by Jim Nicholson, Daily News Staff Writer
POSTED: June 21, 1994
GLOUCESTER CITY, NJ (June 21, 1994)--George F. Cleary Sr., the prototype of the weekly newspaper editor who loved the small town he served, died Sunday after battling Parkinson's Disease and diabetes. He was 80 and lived in Gloucester City, N.J.
Cleary was publisher and editor of the Gloucester City News from 1950 until he sold the paper to his son, William, and his wife Connie, in 1984. He also was the former publisher and editor of the Camden County Record and a former partner in Publishers Inc., a South Jersey printing company. From 1952 to 1963, Cleary and his wife of 62 years, the former Mazie Tucker, also owned and operated Cleary's Office Supplies in Gloucester City.
"I don't know anybody who loved this town more than George," said William D. Dilks, an attorney and longtime friend. "Anything that was for the betterment of the community he would get behind."
Dilks, who, like Cleary, is a former president of the local Lions Club, said once he and Cleary were on opposite sides of an urban renewal proposal, with Cleary in favor of it.
Dilks said that when Cleary argued for support of the proposal there were tears in his eyes. "He was Gloucester City's number one fan," said Dilks. ''Nobody loved this town more than George."
Walt Burrows, scholastic sports editor of the Courier Post newspaper, and an associate of Cleary's in the 1950s and 1960s, said, "He was a very fair person and a very knowledgeable person who was dedicated to the city of Gloucester. He was a very good friend to both of the high schools."
Bill Cleary said that "from the time I was 10 years old I followed my father around watching him work on the newspaper. It seemed from then on all I wanted to do was grow up and be a reporter like him.
"Eventually, I went to work for my Dad around 1967. As my boss, he was tough, more so it seemed than on the others. Although I may have resented it then, I'm thankful now. I've been able to run the family business successfully
because of the knowledge he gave me."
Cleary had definite opinions. He could lose his temper and raise his voice, but then the matter was over and forgotten. Throughout his stewardship of the paper, his right arm, bookkeeper and confidante was his wife, said Bill Cleary.
Young Cleary said his father loved his family and each year would rent a summer house at Stone Harbor, N.J., and open it up to the extended family. He added that his father also "loved this town, and it was mutual."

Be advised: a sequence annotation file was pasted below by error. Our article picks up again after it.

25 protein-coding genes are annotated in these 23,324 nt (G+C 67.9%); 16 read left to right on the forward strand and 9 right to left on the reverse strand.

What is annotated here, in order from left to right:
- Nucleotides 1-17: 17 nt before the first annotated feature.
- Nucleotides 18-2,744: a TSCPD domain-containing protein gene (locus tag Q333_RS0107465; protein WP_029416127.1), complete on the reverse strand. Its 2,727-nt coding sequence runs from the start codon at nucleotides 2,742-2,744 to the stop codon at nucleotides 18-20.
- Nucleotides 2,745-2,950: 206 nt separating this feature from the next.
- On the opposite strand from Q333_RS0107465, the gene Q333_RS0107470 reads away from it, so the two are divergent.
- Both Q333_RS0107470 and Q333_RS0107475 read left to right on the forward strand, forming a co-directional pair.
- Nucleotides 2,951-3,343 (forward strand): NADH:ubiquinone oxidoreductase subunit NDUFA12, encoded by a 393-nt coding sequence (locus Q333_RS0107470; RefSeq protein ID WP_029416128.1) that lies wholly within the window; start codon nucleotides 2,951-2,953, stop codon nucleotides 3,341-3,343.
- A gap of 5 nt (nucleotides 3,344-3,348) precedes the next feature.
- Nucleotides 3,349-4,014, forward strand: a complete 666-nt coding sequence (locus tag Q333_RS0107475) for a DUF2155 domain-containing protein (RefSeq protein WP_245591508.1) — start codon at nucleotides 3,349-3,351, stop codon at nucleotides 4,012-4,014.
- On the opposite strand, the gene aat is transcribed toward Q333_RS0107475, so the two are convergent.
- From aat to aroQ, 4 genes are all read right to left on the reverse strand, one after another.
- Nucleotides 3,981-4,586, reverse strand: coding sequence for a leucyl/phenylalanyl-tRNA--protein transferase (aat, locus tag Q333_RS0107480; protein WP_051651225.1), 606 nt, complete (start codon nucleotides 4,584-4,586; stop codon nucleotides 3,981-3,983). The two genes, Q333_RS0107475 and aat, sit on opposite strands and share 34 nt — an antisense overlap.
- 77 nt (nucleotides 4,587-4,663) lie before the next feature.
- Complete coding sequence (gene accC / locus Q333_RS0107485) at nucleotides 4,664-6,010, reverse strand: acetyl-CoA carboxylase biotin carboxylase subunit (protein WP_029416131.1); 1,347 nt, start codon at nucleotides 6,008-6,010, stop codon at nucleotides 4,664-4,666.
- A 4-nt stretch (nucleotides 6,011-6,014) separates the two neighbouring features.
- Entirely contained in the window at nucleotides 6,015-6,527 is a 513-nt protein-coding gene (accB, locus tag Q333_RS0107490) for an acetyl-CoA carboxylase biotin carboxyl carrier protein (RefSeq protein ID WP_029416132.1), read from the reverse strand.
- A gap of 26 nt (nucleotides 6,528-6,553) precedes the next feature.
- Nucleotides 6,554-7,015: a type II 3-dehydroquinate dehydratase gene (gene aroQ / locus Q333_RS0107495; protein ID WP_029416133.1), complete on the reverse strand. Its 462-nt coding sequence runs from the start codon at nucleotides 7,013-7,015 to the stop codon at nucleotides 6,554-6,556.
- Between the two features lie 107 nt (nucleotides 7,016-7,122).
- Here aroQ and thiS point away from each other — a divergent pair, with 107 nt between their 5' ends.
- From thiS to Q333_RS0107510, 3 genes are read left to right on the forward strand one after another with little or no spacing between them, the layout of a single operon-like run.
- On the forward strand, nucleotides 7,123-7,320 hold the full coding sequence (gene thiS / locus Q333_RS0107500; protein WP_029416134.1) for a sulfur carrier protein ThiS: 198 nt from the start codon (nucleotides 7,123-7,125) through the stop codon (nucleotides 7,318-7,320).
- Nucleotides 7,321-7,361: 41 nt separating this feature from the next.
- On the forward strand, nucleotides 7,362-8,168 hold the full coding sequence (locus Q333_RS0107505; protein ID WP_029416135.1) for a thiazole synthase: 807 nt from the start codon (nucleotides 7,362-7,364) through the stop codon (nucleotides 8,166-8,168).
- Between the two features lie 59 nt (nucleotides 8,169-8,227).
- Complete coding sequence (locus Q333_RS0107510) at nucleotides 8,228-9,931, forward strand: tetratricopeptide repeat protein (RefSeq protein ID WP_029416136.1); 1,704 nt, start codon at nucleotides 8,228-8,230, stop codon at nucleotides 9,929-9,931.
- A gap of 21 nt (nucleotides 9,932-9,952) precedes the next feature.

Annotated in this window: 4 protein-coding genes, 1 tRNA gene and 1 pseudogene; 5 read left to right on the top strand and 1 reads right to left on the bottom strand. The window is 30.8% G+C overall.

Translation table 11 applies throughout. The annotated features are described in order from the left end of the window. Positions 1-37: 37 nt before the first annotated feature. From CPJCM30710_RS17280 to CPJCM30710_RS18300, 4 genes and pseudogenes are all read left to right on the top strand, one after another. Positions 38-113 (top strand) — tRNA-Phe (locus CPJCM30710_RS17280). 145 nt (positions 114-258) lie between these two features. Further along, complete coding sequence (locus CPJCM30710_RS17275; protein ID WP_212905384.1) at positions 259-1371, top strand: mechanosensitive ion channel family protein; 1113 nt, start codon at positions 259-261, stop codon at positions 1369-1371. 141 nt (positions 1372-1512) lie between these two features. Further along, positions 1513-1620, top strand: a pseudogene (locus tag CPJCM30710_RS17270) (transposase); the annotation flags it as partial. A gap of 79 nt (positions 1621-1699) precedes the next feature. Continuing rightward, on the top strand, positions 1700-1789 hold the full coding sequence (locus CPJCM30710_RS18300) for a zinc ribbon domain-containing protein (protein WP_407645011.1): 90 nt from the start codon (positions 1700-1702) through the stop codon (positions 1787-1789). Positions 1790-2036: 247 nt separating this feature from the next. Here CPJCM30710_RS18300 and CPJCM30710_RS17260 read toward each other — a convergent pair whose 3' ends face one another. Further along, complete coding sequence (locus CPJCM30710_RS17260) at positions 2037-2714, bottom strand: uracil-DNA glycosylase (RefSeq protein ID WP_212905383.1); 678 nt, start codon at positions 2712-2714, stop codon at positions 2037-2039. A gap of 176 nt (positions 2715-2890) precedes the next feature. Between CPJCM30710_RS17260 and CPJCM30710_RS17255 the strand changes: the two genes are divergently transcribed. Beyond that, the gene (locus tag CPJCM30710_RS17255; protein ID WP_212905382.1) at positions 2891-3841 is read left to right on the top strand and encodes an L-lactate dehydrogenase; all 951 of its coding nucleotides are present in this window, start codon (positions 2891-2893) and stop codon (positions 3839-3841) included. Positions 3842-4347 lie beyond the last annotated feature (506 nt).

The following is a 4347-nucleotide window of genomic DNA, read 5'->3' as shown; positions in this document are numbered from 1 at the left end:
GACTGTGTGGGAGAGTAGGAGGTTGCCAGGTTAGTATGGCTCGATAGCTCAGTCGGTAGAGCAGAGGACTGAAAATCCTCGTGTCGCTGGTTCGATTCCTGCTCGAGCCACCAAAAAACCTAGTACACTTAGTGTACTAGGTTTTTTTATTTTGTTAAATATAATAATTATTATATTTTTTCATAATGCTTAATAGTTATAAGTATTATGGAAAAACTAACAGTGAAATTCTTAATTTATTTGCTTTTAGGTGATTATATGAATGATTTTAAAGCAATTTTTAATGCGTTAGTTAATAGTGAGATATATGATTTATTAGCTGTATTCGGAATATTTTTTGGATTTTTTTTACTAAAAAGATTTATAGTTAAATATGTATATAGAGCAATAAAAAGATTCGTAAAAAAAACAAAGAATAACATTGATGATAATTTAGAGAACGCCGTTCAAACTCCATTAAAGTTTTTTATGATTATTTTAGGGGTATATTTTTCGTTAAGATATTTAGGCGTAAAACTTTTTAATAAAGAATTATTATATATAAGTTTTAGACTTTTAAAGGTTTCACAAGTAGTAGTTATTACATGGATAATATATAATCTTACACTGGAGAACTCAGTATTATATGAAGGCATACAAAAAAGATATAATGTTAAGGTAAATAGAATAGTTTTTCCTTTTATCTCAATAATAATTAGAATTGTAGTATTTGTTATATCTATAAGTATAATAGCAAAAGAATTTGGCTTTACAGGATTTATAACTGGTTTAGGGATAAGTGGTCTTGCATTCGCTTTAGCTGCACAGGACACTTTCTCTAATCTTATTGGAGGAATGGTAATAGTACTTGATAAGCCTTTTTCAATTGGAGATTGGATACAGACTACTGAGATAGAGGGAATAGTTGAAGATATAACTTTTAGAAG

Cleary was born in Camden. He and his family moved to Gloucester in 1924. He attended Gloucester Catholic High School and graduated from Camden Commercial College in Camden.
He went to work in the office at Eavenson and Levering in Camden and also attended Philadelphia College of Textiles. After 18 years with the company, it
went out of business and he found a job with the Gloucester City News in 1948. Two years later, he and his wife bought the paper.
He served on the board of education from 1949 to 1954 and was a former member of the Gloucester City Mustangs Sports Club. He was active in Republican politics in the mid-1940s and made one run for city council.
In 1966, the Gloucester Jaycees named him Man of the Year. From 1949 to 1991 he belonged to the Gloucester City Lions Club and served as King Lion in 1973 and 1974.
He was an active parishioner of St. Mary's Roman Catholic Church and was a Third Degree member of the Knights of Columbus Council 674. He also was an honorary fireman.
Survivors also include a daughter, Dolores Raube; another son, George F. Cleary Jr.; 12 grandchildren and 10 great-grandchildren. He was predeceased by his brother James F. Cleary; parents George and Catherine M.Cleary.
Mass of Christian Burial will be celebrated at 10 a.m. Thursday at St. Mary's Church, Monmouth and Atlantic streets, Gloucester City, where friends may call 90 minutes before the service. Burial will be in Calvary Cemetery, Route 70, Cherry Hill.
Friends may also call between 7 and 9 tomorrow night at the McCann Funeral Home, 851 Monmouth St., Gloucester City.
Contributions may be made to St. Mary's Church Special Fund, 426 Monmouth St., Gloucester City, N.J. 08030.
gloucestercitynews.net | March 16, 2019